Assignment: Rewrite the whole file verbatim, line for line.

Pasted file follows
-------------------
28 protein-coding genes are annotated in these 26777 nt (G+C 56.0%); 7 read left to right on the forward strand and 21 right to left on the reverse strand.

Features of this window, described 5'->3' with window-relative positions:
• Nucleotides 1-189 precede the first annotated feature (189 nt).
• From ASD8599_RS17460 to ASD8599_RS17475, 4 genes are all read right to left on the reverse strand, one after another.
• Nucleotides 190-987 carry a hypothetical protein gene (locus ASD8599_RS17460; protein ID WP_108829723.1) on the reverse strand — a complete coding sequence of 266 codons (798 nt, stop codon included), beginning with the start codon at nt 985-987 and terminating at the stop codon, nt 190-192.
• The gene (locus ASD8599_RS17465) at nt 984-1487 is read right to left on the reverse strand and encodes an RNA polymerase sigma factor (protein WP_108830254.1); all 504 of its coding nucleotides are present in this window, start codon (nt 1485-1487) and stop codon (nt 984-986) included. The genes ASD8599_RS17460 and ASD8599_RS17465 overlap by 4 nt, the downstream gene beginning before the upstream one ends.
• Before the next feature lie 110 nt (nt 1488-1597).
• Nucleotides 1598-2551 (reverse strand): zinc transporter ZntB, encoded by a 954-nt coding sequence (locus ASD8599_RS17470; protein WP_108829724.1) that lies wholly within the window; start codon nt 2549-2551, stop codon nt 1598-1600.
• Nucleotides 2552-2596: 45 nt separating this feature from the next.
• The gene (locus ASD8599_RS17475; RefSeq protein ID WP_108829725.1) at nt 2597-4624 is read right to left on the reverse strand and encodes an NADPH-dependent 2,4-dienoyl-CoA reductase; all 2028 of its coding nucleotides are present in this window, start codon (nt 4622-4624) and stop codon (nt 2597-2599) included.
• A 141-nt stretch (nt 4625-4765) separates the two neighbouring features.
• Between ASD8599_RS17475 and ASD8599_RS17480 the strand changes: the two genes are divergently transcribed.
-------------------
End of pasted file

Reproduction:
28 protein-coding genes are annotated in these 26777 nt (G+C 56.0%); 7 read left to right on the forward strand and 21 right to left on the reverse strand.

Features of this window, described 5'->3' with window-relative positions:
• Nucleotides 1-189 precede the first annotated feature (189 nt).
• From ASD8599_RS17460 to ASD8599_RS17475, 4 genes are all read right to left on the reverse strand, one after another.
• Nucleotides 190-987 carry a hypothetical protein gene (locus ASD8599_RS17460; protein ID WP_108829723.1) on the reverse strand — a complete coding sequence of 266 codons (798 nt, stop codon included), beginning with the start codon at nt 985-987 and terminating at the stop codon, nt 190-192.
• The gene (locus ASD8599_RS17465) at nt 984-1487 is read right to left on the reverse strand and encodes an RNA polymerase sigma factor (protein WP_108830254.1); all 504 of its coding nucleotides are present in this window, start codon (nt 1485-1487) and stop codon (nt 984-986) included. The genes ASD8599_RS17460 and ASD8599_RS17465 overlap by 4 nt, the downstream gene beginning before the upstream one ends.
• Before the next feature lie 110 nt (nt 1488-1597).
• Nucleotides 1598-2551 (reverse strand): zinc transporter ZntB, encoded by a 954-nt coding sequence (locus ASD8599_RS17470; protein WP_108829724.1) that lies wholly within the window; start codon nt 2549-2551, stop codon nt 1598-1600.
• Nucleotides 2552-2596: 45 nt separating this feature from the next.
• The gene (locus ASD8599_RS17475; RefSeq protein ID WP_108829725.1) at nt 2597-4624 is read right to left on the reverse strand and encodes an NADPH-dependent 2,4-dienoyl-CoA reductase; all 2028 of its coding nucleotides are present in this window, start codon (nt 4622-4624) and stop codon (nt 2597-2599) included.
• A 141-nt stretch (nt 4625-4765) separates the two neighbouring features.
• Between ASD8599_RS17475 and ASD8599_RS17480 the strand changes: the two genes are divergently transcribed.